Yamaha Design “Synapses” CS-800/CS-500



A collaboration system that makes creative teleconferencing possible.


Although they give the impression of high-performance camera, the sleek, lean design poses no distraction in a meeting, and stems from a detailed design policy governing the caps, remote controls, UI, and other peripherals.


To temper the rigid impression of the CS-800 as an electronic device, we wrapped the user-facing surfaces in a single piece of fabric, creating textures and ridgelines where the surfaces plunge into the frame that give the product a softer feel overall. The CS-800 delivers high-quality audio while blending into meeting rooms.


Like the CS-800, the CS-500 is unobtrusive despite its large camera lens and multiple microphones, allowing users to concentrate on meetings. The design blends perfectly with the edge of a monitor.


The design of each camera, microphone, and speaker is optimized to match the spaces in which they are intended to be used. Each model is functional yet distinct, packed with all the necessary elements for teleconferences.


The stand of the CS-800 allows angle adjustment while doubling as a wiring cover, while a part of the CS-500 acts as a leg securing the main unit to the monitor. The design is consistent from all angles.

Ryo Suzuki
Ryo Suzuki
Yamaha Design Laboratory

Toshihide Suzuki
Toshihide Suzuki
Yamaha Design Laboratory

Stimulating the senses behind the scenes, yet in plain view.

Introducing the CS-800 for huddle rooms and the CS-500 for huddle spaces—systems that connect to monitors and provide clear audio and video for online meetings. These are the first products designed to make teleconferences more comfortable and less awkward by linking the camera and microphones (in addition to the speaker on the CS-800) and having them identify and focus on whoever is speaking. Our discreet yet stimulating design is the result of our quest to achieve just the right amount of presence in terms of facilitating creative meetings.

The CS-800 has a large frame with a built-in camera, microphones, and speaker, and we designed the outer surfaces to blend in with the meeting room, while hinting at the high-quality audio to come. The CS-500 is designed to be placed on top of the monitor, so we took steps to eliminate overhang to the extent possible. The camera and microphones are optimally positioned, and the corners of the housing are heavily tapered to reduce the forward projecting area.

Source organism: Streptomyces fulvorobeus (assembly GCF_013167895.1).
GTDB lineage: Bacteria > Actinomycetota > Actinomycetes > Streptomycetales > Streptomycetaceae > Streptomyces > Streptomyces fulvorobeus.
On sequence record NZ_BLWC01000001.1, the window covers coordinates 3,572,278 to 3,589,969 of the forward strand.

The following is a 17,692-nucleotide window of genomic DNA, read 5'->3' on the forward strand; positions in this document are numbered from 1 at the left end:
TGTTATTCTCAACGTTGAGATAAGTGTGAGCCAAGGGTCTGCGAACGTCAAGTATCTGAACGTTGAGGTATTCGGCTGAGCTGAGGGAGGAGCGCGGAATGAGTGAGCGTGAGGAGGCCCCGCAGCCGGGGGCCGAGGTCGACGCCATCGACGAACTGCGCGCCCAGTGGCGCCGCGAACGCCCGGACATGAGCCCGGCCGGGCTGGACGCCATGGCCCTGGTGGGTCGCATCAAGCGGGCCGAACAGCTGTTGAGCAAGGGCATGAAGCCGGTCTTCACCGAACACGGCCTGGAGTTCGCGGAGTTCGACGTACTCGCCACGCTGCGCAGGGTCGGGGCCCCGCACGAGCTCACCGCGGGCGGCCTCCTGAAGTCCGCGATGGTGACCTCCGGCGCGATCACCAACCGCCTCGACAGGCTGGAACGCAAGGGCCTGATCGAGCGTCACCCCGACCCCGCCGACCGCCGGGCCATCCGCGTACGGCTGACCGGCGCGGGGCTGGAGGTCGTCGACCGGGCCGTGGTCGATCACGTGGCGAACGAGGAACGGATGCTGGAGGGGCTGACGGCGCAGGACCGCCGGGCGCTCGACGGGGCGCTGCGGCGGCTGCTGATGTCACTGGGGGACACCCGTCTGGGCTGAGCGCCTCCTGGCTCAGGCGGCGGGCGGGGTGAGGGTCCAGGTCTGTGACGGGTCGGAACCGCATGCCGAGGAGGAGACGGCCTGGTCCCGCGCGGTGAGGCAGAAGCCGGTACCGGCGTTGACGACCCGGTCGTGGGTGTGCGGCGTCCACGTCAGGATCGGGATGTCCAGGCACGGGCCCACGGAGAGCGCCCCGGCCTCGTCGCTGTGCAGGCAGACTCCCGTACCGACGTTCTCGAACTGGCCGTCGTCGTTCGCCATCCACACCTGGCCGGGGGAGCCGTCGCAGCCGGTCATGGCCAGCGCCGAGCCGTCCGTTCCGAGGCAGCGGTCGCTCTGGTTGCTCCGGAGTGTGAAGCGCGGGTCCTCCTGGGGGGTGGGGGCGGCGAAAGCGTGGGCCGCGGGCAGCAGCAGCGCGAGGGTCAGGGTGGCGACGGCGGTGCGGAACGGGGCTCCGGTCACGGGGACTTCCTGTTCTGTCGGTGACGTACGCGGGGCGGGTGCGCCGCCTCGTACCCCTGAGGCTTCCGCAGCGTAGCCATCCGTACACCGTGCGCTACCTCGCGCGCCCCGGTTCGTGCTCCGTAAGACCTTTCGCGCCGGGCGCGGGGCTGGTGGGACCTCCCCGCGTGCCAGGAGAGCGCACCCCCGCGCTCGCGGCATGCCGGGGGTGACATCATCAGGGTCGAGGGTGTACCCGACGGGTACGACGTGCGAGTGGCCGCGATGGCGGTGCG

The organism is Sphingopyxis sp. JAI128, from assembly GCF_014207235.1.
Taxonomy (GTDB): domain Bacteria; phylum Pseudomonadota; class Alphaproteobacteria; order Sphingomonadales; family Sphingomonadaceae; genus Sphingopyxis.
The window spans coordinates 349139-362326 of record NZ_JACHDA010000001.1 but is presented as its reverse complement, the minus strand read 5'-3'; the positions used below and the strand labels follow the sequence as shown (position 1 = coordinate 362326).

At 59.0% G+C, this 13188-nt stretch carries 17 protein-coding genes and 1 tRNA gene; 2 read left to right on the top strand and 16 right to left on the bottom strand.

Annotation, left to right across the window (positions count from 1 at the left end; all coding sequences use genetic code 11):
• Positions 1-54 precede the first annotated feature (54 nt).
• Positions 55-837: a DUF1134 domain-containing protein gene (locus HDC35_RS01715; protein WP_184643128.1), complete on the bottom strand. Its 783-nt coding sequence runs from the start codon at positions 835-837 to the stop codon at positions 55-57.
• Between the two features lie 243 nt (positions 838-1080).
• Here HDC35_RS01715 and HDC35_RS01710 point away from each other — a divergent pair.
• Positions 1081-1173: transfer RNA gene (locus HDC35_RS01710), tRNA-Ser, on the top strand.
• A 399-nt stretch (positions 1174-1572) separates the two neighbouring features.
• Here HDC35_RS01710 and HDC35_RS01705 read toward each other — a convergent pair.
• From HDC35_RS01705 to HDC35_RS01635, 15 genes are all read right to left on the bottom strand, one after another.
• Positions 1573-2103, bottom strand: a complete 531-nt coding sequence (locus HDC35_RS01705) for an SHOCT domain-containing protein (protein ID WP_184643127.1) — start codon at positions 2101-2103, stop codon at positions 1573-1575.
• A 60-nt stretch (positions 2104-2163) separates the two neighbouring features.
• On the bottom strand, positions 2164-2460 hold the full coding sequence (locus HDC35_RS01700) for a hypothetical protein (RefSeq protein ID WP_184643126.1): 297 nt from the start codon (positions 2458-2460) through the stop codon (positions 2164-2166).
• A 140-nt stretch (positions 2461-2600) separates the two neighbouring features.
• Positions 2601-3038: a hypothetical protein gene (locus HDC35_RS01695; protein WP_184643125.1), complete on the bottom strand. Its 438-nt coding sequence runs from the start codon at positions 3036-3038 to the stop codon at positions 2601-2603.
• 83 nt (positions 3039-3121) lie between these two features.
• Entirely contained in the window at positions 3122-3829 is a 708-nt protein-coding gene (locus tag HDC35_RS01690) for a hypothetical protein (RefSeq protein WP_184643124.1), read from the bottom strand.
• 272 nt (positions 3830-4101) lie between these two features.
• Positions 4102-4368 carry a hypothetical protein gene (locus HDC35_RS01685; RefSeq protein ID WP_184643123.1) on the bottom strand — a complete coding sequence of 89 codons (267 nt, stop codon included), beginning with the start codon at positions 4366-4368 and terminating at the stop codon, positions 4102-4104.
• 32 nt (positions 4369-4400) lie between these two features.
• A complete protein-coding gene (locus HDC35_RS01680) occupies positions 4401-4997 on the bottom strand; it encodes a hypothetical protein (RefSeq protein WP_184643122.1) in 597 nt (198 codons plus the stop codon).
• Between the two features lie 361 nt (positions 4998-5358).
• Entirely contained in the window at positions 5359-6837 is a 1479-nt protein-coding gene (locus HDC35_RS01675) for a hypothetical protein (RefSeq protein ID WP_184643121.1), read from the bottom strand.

The lens caps of both products are the result of a clever innovation. The lens of the CS-800 is surrounded by fabric; the cap cannot be snapped into place, so we developed an elastomer cap with a built-in magnet. To block the camera, the user simply covers the lens with the cap, and the magnet allows the user to attach the cap to the stand when it is not covering the camera. For the CS-500, we opted for a lens cap attached to the main unit. The cap features a small tab and rotating construction so that it is easy to open and close even when the unit is perched atop a monitor. As this was our first time designing devices with cameras, we arrived at the final products through a trial-and-error process of new structures and presentations.

The CS-500 and CS-800 also contain features that impact the user experience. The most frequently used operation in meetings is Mic Mute, so a large Mic Mute button takes up one entire side of our boldly configured remote control, while the buttons for the other settings are on the opposite side. The UI design is consistent with the aim of the product in that it appears in a place that does not interfere with the meeting. We opted for semi-transparent layers so that users can intuit what will happen after selecting an option from the current menu. To avoid overcomplicating the remote control, we took steps to limit operations to up, down, left, and right to the extent possible. We also insisted on a natural unfolding of the UX, for example having the screen automatically rise when users enter the meeting room and then lead them through how to connect to other devices and master the operations.

Though designed to function as behind-the-scenes support, CS series devices are always visible during teleconferences. Our aim was to design their appearance to stimulate users’ senses and subconsciously enhance their creativity. We can say that we have achieved our aim if users feel that the UI, peripherals, and other elements of the CS-800 and CS-500 have made teleconferences more creative.

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